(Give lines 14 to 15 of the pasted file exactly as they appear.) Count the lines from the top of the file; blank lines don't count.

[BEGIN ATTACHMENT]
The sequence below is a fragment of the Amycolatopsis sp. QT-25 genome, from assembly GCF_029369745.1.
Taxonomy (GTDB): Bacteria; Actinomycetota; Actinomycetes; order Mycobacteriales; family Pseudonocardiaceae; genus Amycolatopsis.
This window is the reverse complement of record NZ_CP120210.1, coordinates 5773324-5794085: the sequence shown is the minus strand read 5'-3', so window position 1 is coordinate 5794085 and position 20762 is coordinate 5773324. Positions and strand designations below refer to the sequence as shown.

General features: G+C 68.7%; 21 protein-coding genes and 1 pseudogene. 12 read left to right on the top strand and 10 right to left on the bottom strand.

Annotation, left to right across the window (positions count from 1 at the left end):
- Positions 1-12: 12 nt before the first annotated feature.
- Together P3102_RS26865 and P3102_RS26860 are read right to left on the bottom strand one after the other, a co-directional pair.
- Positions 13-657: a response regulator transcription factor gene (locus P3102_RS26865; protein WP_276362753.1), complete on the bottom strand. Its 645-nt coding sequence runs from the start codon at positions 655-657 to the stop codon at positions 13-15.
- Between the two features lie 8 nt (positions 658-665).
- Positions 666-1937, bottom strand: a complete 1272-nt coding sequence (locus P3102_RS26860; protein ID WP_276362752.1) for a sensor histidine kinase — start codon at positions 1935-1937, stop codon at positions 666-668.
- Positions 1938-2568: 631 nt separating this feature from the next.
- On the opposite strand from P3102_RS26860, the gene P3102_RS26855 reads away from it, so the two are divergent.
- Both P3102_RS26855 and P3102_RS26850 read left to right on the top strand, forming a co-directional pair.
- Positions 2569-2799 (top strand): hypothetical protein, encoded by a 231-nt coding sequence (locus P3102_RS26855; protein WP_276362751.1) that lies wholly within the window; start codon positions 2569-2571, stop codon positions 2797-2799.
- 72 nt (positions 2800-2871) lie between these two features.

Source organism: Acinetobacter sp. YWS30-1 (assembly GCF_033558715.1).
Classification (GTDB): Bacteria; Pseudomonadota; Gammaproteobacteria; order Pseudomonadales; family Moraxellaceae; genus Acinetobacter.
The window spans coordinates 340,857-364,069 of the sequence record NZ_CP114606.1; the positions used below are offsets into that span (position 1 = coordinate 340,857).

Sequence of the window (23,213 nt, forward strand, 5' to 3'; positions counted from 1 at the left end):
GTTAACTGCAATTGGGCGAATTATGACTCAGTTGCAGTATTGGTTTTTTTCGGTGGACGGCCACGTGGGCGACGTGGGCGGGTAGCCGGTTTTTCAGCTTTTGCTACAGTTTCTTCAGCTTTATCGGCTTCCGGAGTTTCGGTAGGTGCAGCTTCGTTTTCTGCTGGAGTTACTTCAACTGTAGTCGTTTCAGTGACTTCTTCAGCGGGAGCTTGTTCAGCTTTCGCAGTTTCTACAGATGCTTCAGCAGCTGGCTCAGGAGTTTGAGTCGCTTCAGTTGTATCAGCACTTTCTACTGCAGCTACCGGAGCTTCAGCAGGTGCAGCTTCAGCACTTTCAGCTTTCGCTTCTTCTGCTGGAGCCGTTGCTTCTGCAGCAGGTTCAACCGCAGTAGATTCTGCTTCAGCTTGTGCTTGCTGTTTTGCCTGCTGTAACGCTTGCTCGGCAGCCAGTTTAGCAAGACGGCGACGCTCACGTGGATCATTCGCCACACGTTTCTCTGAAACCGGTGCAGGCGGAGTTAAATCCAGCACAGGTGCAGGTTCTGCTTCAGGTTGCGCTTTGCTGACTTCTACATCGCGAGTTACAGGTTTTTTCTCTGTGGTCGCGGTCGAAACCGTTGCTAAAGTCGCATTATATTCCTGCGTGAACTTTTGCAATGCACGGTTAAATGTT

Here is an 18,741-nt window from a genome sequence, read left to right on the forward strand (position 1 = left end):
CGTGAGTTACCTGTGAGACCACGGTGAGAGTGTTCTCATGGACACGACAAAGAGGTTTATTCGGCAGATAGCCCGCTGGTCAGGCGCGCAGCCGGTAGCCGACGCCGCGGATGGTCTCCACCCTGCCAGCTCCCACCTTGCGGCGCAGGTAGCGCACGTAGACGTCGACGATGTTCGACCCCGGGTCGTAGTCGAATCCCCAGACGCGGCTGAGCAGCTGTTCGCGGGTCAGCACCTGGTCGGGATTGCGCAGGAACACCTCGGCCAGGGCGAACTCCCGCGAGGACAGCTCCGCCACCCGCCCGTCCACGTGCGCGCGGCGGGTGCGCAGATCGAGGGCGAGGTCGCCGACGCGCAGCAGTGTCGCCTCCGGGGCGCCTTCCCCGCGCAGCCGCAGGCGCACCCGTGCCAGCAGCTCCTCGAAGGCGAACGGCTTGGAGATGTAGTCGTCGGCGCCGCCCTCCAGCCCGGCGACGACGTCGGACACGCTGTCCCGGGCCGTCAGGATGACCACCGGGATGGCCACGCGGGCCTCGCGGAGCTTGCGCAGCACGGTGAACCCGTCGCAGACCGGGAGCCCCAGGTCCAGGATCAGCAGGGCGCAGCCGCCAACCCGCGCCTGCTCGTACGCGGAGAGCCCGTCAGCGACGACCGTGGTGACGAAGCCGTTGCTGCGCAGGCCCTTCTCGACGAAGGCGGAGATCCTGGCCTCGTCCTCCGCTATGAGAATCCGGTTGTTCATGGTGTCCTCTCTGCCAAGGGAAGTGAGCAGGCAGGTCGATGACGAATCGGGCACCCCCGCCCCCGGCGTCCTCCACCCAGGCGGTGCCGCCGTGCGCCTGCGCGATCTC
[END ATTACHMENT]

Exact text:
- Positions 2569-2799 (top strand): hypothetical protein, encoded by a 231-nt coding sequence (locus P3102_RS26855; protein WP_276362751.1) that lies wholly within the window; start codon positions 2569-2571, stop codon positions 2797-2799.
- 72 nt (positions 2800-2871) lie between these two features.